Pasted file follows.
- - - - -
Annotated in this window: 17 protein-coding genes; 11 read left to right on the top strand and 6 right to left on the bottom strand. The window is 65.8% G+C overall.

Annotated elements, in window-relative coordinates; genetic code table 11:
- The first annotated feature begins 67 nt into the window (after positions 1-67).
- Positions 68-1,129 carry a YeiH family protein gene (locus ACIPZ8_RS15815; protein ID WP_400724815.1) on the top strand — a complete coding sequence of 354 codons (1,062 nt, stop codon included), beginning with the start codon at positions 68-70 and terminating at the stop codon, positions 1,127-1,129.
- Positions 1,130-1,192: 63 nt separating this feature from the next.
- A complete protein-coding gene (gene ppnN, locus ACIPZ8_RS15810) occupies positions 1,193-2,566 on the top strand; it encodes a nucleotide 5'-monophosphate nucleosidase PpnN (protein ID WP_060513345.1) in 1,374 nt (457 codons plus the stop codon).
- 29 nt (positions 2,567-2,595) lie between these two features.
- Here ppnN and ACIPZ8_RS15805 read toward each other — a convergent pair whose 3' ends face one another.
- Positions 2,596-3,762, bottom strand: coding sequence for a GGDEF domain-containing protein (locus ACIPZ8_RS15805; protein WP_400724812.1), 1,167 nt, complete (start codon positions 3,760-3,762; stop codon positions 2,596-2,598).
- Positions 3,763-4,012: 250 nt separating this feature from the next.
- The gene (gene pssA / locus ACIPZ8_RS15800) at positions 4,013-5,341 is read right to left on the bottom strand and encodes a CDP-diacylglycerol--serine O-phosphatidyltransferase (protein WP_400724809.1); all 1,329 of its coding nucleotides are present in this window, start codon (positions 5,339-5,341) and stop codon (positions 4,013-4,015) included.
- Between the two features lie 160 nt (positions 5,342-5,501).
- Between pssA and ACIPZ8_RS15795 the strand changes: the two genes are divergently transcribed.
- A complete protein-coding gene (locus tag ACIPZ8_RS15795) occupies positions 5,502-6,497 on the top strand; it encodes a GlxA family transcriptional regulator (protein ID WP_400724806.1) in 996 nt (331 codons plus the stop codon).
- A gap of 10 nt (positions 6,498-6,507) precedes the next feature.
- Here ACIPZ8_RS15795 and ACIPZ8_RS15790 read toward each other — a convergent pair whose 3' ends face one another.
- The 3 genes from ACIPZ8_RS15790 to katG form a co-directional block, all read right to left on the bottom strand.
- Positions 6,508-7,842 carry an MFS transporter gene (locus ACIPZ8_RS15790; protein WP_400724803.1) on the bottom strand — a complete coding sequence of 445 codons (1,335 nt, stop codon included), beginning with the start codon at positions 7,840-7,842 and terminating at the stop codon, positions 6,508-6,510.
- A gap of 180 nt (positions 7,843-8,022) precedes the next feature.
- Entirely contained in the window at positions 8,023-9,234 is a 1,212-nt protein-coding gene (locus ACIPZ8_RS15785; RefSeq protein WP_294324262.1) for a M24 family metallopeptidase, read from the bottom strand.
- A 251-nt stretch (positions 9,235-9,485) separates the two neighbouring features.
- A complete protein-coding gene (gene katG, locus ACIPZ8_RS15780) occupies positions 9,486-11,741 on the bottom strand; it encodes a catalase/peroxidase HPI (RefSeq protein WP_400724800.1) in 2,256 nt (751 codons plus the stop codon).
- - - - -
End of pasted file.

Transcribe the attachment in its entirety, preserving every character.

Annotated in this window: 17 protein-coding genes; 11 read left to right on the top strand and 6 right to left on the bottom strand. The window is 65.8% G+C overall.

Annotated elements, in window-relative coordinates; genetic code table 11:
- The first annotated feature begins 67 nt into the window (after positions 1-67).
- Positions 68-1,129 carry a YeiH family protein gene (locus ACIPZ8_RS15815; protein ID WP_400724815.1) on the top strand — a complete coding sequence of 354 codons (1,062 nt, stop codon included), beginning with the start codon at positions 68-70 and terminating at the stop codon, positions 1,127-1,129.
- Positions 1,130-1,192: 63 nt separating this feature from the next.
- A complete protein-coding gene (gene ppnN, locus ACIPZ8_RS15810) occupies positions 1,193-2,566 on the top strand; it encodes a nucleotide 5'-monophosphate nucleosidase PpnN (protein ID WP_060513345.1) in 1,374 nt (457 codons plus the stop codon).
- 29 nt (positions 2,567-2,595) lie between these two features.
- Here ppnN and ACIPZ8_RS15805 read toward each other — a convergent pair whose 3' ends face one another.
- Positions 2,596-3,762, bottom strand: coding sequence for a GGDEF domain-containing protein (locus ACIPZ8_RS15805; protein WP_400724812.1), 1,167 nt, complete (start codon positions 3,760-3,762; stop codon positions 2,596-2,598).
- Positions 3,763-4,012: 250 nt separating this feature from the next.
- The gene (gene pssA / locus ACIPZ8_RS15800) at positions 4,013-5,341 is read right to left on the bottom strand and encodes a CDP-diacylglycerol--serine O-phosphatidyltransferase (protein WP_400724809.1); all 1,329 of its coding nucleotides are present in this window, start codon (positions 5,339-5,341) and stop codon (positions 4,013-4,015) included.
- Between the two features lie 160 nt (positions 5,342-5,501).
- Between pssA and ACIPZ8_RS15795 the strand changes: the two genes are divergently transcribed.
- A complete protein-coding gene (locus tag ACIPZ8_RS15795) occupies positions 5,502-6,497 on the top strand; it encodes a GlxA family transcriptional regulator (protein ID WP_400724806.1) in 996 nt (331 codons plus the stop codon).
- A gap of 10 nt (positions 6,498-6,507) precedes the next feature.
- Here ACIPZ8_RS15795 and ACIPZ8_RS15790 read toward each other — a convergent pair whose 3' ends face one another.
- The 3 genes from ACIPZ8_RS15790 to katG form a co-directional block, all read right to left on the bottom strand.
- Positions 6,508-7,842 carry an MFS transporter gene (locus ACIPZ8_RS15790; protein WP_400724803.1) on the bottom strand — a complete coding sequence of 445 codons (1,335 nt, stop codon included), beginning with the start codon at positions 7,840-7,842 and terminating at the stop codon, positions 6,508-6,510.
- A gap of 180 nt (positions 7,843-8,022) precedes the next feature.
- Entirely contained in the window at positions 8,023-9,234 is a 1,212-nt protein-coding gene (locus ACIPZ8_RS15785; RefSeq protein WP_294324262.1) for a M24 family metallopeptidase, read from the bottom strand.
- A 251-nt stretch (positions 9,235-9,485) separates the two neighbouring features.
- A complete protein-coding gene (gene katG, locus ACIPZ8_RS15780) occupies positions 9,486-11,741 on the bottom strand; it encodes a catalase/peroxidase HPI (RefSeq protein WP_400724800.1) in 2,256 nt (751 codons plus the stop codon).